The Major Years: a memoir in the making

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Yesterday morning on the Today programme they were discussing why it is that political biographies sell so badly. It seems that new books on Tony Blair and William Hague are currently on the worst-seller list, and Julian Critchley and Tony Howard were being asked to explain why.

The real reason is, of course, that neither Blair nor Hague has yet done anything worth writing about, but the point made by both Critchley and Howard was that Alan Clark's racy diaries had changed the face of political biography and made everything else seem plodding. They agreed that Harold Wilson and Norman Fowler, and Peter Walker and Kenneth Baker, had all produced impressively dull books, that it was unlikely that the Thatcher book would ever get its advance back for HarperCollins ("Many hands make heavy work," someone wittily remarked of the Thatcher millstone masquerading as a book) and that the only really good political memoir of recent years had been Denis Healey's. Austin Mitchell was bright and independent enough to write a good political memoir, someone said, but who else ...?

What was extraordinary was that nobody mentioned John Major as the possible writer of a political autobiography. Here he is, newly tumbled from office, newly resigned as Tory leader, with nothing to do except watch cricket. What clearer signs could there be that the man is wanting to write his life story ?

Why did Critchley and Howard not even mention him as a candidate?

Because they must have known the truth.

That John Major is writing his life story, in conditions of the utmost secrecy. How do I know this? Because I am the man who has been chosen to do it with him.

You may have recently noticed at the bottom of this column the apologetic rubric: "Miles Kington is away" or "Miles Kington is on holiday" or some such mild untruth.

I have in fact been at a secret hideaway in Hertfordshire working with John Major on his life story. And hard going it has been. The man has obviously been so schooled in parliamentary life that he can hardly bring himself to admit anything. This may be excellent for a Prime Minister, but it is disastrous for the subject of a life story.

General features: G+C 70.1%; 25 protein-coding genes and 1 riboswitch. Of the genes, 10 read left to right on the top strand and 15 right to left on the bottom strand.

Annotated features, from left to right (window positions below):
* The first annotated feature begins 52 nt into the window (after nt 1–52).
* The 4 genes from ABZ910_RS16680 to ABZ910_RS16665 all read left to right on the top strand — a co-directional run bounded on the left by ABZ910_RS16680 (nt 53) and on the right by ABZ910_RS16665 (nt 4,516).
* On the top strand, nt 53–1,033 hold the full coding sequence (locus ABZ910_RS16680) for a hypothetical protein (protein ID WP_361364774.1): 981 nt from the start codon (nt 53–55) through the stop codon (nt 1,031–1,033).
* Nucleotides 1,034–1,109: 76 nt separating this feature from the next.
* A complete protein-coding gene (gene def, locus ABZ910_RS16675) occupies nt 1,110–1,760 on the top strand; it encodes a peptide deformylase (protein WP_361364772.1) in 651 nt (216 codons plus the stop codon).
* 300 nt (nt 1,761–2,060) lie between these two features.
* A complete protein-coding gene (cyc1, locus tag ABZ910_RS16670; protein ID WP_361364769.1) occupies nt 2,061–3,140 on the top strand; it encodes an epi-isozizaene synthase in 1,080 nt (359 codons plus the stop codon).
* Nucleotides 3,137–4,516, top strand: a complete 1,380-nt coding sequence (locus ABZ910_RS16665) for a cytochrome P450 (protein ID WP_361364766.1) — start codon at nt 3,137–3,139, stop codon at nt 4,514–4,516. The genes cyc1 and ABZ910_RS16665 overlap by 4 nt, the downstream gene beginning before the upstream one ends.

"What are your chief memories of your prime ministerial years?" I asked him on the first day, by way of a softener.

"We came into office determined to press on with our reforms," he said, leaning forward on the table in that familiar pose of the pub bore at the saloon bar which he always adopted during PM's Question Time. "We had a mandate, and we were going to use that mandate to press ahead with privatisation, and efficiency, and cutting through red tape ..."

"Mr Major!" I said sharply. "We are going to be wasting our time if you persist in regurgitating the hack phrases of Central Office or whoever dreamt up this dreadful stuff. I want your story. I want to know how you remember the Major Years."

"The Major Years," he repeated dreamily. "The Major Years ... I like it ... Is that what we are going to call the book?"

"The title comes later," I said strictly. "First of all we have to establish your story. For a start, tell me how you remember it all. What are the memories that come back most vividly?"

He sat for a moment reminiscing inwardly. Then he seemed to snap out of it.

"Nothing," he said cautiously. "Nothing comes back at all."


"You must remember that we had inherited the most holy mess from the previous Labour government. But we brought fresh hope. We had a mandate, and we were going to use that mandate to press ahead with privatisation, and efficiency, and cutting through red tape ..."

"Mr Major!" I said peremptorily. "This is a waste of time. We are going to get nowhere if you will persist in mouthing platitudes. Please let me have your own impressions, not your platitudes honed for the market- place ..."

Mr Major rose from his chair at this point and got down a large book from the shelf. For a moment I thought with wild delight that it was some form of journal which he had secretly kept during his Downing Street years. But then I realised that it was a dictionary, and I saw, over his shoulder, somewhat to my surprise, that he was looking up the word "platitude".

"Gosh! Splendid!" he said, as he read the definition. "I like the sound of these things!"

I realised then that it was going to be harder than I had ever imagined.

Tomorrow: why Michael Howard was never sacked, and what John Major can never forgive Chris Patten for.

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